-Not surprisingly, Kevin just realized he'd said something like this several years ago:

For years now, Howard has drawn comparisons to Phoenix's Amaré Stoudemire because of how both players have a prodigious combination of size, strength, and athleticism. The comparisons break down at some point, because Howard is a far better rebounder and defender than Stoudemire, but the Magic clearly learned from how the Suns accelerated Stoudemire's development by pairing him with Steve Nash and surrounding him with double-team neutralizing outside shooters.

And also. . .

We're trained to recognize that those kind of outside shooters help beat double-teaming of a post player, a style so popular in the NBA in the 1990s that was perfected by the Houston Rockets around Hakeem Olajuwon. However, the Suns of recent vintage have demonstrated that deep threats can be just as valuable when it comes to running pick-and-rolls. Even though Magic point guards Carlos Arroyo and Jameer Nelson are not on Nash's level, the Orlando pick-and-roll is still difficult to defend because teams can't leave the outside shooters to provide help and because Howard is so good at going up and getting the ball on lobs to the rim.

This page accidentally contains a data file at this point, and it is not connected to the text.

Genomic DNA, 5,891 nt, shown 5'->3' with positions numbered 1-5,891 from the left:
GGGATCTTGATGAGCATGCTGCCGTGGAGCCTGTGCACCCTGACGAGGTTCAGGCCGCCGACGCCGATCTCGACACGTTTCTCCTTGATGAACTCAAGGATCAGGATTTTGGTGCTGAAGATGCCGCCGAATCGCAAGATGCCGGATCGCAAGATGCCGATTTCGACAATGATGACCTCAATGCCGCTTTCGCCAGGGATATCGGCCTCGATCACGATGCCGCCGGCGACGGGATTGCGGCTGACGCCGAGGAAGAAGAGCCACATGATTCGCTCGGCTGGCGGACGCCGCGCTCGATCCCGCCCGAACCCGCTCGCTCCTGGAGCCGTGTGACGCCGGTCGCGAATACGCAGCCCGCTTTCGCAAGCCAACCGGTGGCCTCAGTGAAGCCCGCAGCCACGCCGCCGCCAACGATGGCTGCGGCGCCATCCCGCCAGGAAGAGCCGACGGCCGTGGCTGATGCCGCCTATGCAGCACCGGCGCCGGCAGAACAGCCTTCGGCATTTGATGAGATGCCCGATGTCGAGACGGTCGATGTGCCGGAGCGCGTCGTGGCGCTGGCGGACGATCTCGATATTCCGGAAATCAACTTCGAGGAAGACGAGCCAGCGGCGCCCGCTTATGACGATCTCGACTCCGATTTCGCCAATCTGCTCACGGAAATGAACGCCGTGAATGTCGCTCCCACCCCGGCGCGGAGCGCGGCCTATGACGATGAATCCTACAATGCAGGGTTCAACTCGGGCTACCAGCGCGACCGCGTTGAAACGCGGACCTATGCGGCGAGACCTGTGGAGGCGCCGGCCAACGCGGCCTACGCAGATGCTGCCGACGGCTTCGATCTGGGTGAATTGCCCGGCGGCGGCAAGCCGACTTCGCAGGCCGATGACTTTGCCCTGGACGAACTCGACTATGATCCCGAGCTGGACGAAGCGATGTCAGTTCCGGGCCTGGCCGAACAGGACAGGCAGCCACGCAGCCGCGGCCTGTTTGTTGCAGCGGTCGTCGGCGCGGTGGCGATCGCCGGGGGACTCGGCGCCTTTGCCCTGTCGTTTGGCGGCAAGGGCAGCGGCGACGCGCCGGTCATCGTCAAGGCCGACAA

-KP adds: "The point now is they realized this a long time ago, and then seemed to forget it in these playoffs, either because Nelson/sorta Turkoglu were hurt or because of ORTHODOXY."

-Tangentially related, Rafer Alston is so weird. He's at his best as a straightforward guard. Nothing outside-of-the-box or too improvisational.

-So yeah, despite Joey's earlier critique of Howard, the Magic could be making a lot more of the current situation. And maybe Dwight could stop making me feel so damn bad for him, as LeBron plays like him with perimeter skills.

-It's true, I wrote something claiming that a big game from J.R. was more important to the Nuggets than Billups stepping it up. That probably would've made more sense around these parts. But I would still like to forget it happened.


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At 5/25/2009 3:33 PM, Anonymous Anonymous said...